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A few weeks ago, we celebrated the thirtieth anniversary of Janet Jackson’s breakout album Control, a recording that showcased its creator’s commitment to defining and reclaiming her identity, both as an artist and as a woman, in the aftermath of professional and personal disappointments. Three decades later, we find ourselves enraptured with Rosie Lowe’s debut album that shares the same name and examines parallel themes of female empowerment and self-awareness.
The youngest of six siblings, the Devon, England born and London based singer-songwriter was immersed in music from an early age, developing a particular affection for soul, jazz and folk, while cultivating a profound appreciation for the art of songwriting. Citing inspirations that include Erykah Badu, Ella Fitzgerald, Billie Holiday and Joni Mitchell, Lowe has spent the past few years honing her vocal chops and refining her elegant brand of electro-soul, first formally introduced to the world via her 2013 Right Thing EP.
In the interest of full disclosure, we regretfully overlooked the EP when it was originally released and only discovered Lowe’s many charms upon hearing her magnificent “Worry Bout Us” single in the early part of last year. The song—and the Machinedrum Edit version and Ewan Pearson remix—positioned Lowe squarely on our “must-watch” list of emerging artists, and inspired us to delve deeper into her musical repertoire to date.
Just north of two years since she released the Right Thing EP, which was followed by the periodic unveiling of new singles, Lowe released Control, her first proper full-length album, yesterday. “It’s like I’m giving birth, to a child I’ve carried for two years,” Lowe recently confided to The Line of Best Fit. “I’m trying to relinquish some control. I used to be so obsessed with controlling everything, but you can’t create under those conditions—You’ve got to allow yourself to fail. This is the last part of the process of letting go, literally relinquishing the album.”
Replete with an evolved and more varied sonic structure relative to her earlier work, Control exudes a sophisticated cool and confident poise, without Lowe ever sounding stoic or disaffected, as some critics have suggested. Much to the contrary, her voice is simultaneously emotive, vulnerable and reassuring, while her lyrics are sharp yet contemplative. And underpinning it all is Lowe and Dave Okumu’s inventive, hypnotic production defined by minimalist moments that invariably crescendo toward dense, beat-heavy textures.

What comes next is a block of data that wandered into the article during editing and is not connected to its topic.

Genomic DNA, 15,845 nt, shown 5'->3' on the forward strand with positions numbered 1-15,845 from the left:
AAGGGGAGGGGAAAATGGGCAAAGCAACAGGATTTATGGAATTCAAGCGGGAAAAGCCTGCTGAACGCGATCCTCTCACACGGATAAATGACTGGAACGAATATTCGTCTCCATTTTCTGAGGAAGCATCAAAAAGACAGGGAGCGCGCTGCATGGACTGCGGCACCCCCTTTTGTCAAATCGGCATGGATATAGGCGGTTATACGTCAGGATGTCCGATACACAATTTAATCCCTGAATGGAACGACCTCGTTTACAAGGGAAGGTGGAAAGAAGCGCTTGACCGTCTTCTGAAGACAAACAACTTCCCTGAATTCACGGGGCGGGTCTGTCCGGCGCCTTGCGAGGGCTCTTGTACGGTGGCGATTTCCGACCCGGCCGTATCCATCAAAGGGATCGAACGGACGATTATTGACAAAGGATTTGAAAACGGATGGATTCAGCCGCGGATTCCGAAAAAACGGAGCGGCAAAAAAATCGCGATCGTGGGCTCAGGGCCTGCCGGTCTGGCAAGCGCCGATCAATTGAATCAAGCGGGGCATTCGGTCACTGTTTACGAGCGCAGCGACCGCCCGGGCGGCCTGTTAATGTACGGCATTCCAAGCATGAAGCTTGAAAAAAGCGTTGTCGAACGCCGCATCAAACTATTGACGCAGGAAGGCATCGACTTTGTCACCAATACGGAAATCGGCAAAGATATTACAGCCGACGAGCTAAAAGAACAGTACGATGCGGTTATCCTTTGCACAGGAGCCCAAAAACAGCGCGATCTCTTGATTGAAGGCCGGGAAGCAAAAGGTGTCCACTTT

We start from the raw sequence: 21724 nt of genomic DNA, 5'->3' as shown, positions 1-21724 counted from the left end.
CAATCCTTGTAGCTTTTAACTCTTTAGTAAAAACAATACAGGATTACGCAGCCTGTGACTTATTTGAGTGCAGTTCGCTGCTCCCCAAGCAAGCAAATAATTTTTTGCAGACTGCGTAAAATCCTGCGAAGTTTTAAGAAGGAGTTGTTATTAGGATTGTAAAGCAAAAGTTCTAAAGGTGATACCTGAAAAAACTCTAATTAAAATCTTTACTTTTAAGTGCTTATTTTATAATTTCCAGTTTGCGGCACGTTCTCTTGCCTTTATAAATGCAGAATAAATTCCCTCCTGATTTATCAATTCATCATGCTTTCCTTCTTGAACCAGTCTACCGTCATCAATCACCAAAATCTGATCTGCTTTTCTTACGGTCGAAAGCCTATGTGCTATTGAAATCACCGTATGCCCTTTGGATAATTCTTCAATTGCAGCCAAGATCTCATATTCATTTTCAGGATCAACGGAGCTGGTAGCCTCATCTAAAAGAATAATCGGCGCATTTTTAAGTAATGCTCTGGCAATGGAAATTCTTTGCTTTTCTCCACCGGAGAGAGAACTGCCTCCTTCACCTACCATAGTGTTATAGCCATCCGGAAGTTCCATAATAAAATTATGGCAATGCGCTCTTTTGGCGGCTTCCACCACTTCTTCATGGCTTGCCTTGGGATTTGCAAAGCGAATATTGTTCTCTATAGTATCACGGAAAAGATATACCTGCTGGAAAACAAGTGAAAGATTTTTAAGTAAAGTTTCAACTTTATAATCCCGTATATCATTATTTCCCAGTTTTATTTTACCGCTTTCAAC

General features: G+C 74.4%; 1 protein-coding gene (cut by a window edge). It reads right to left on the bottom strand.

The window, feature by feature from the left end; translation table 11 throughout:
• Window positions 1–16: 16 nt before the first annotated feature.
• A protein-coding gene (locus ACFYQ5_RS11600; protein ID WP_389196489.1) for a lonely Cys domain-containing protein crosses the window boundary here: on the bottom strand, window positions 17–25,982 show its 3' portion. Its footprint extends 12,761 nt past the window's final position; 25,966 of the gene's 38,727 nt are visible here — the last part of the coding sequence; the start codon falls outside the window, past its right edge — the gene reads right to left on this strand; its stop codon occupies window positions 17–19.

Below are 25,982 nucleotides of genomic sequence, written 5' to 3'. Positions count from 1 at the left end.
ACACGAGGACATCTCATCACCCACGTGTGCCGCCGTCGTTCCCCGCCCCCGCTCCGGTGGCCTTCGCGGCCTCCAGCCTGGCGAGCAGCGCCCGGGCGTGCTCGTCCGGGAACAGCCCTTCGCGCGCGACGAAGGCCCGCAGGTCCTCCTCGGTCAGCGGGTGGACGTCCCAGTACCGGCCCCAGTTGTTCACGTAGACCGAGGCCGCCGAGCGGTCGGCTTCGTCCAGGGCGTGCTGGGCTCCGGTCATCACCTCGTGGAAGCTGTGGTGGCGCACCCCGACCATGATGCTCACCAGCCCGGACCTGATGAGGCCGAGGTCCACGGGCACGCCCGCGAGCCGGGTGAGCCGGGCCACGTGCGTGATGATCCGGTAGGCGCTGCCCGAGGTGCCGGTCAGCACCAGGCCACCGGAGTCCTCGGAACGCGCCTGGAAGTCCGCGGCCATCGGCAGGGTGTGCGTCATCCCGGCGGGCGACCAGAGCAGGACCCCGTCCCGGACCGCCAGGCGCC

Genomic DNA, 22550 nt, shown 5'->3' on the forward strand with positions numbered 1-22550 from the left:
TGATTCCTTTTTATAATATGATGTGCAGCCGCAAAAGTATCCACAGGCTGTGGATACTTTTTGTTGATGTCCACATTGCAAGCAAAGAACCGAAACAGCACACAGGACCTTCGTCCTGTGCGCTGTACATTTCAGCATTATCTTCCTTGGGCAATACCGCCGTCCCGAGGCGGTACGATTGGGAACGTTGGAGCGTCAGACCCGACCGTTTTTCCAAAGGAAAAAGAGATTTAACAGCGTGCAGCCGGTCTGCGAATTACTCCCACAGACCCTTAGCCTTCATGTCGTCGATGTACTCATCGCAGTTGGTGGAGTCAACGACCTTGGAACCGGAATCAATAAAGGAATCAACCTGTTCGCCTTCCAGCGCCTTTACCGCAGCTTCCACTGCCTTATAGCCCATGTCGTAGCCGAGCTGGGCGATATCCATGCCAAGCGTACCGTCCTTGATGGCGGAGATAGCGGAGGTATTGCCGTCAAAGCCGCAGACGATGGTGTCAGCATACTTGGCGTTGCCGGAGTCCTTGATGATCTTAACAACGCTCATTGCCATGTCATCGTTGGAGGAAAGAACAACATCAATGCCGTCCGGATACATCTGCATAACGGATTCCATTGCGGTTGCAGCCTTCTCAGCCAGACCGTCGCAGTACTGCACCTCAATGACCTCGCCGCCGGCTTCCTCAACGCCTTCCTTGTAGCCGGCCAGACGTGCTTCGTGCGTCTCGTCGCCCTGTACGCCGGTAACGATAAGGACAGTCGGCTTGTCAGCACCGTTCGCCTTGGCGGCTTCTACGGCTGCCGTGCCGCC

Not surprisingly in light of its declarative title, the album’s pervasive thematic thread revolves around reconciling the complexities of yielding, seizing, and preserving control of one’s identity. Album opener “Run Run Run” unravels as a headnod-inducing, instantly hummable tune, across which the resolute Lowe navigates—and ultimately flees—an imbalanced relationship plagued by an obstinate partner with a penchant for deflection and irrational expectations. The soulful, atmospheric “Who’s That Girl?” explores the importance of introspection and self-possession, with Lowe reflecting “You don’t even know your truth / what you choose to see? / Think it’s judged by how you look / it’s only skin deep.”
The stripped-down first half of “Woman” glides gorgeously across lush piano flourishes before segueing into a crunchier, percussive groove. Echoing the sentiments that Madonna expressed in her 2001 hit “What It Feels Like for a Girl,” albeit in more eloquent fashion, it’s arguably the album’s most powerful and defiant moment, as Lowe lays bare the challenges of overcoming her own and other people’s rigid expectations in order to “stay a proud woman.”
Although the filler-free Control is full of highlights, the shimmering, piano-driven “Worry Bout Us” remains the standout track, with the thrilling buildup and heavenly beat drop at the 1:20 mark still sending shivers down our spines each time we hear it. Beyond its obvious sonic splendors, it’s a thoroughly relatable examination of vulnerability, doubt and fear in relationships, with Lowe going to great lengths to reassure her partner whose confidence has been compromised.
Other rewarding tracks include the soft and sparse clarion call to a friend struggling through a destructive relationship “Nicole,” the melancholy lament for a lover relinquished too soon “Right Thing,” and the terrific title track, which, more than any other song here, showcases Lowe’s vocal prowess and versatility.
Last month in our 2016 new music preview, we wrote that Control is “unequivocally the debut album we’re looking forward to the most this year.” Much to our delight, Control not only lives up to our expectations, it transcends them. It’s truly a divine album and surely a harbinger of many more wonderful things to come from the supremely talented, undeniably charming Rosie Lowe.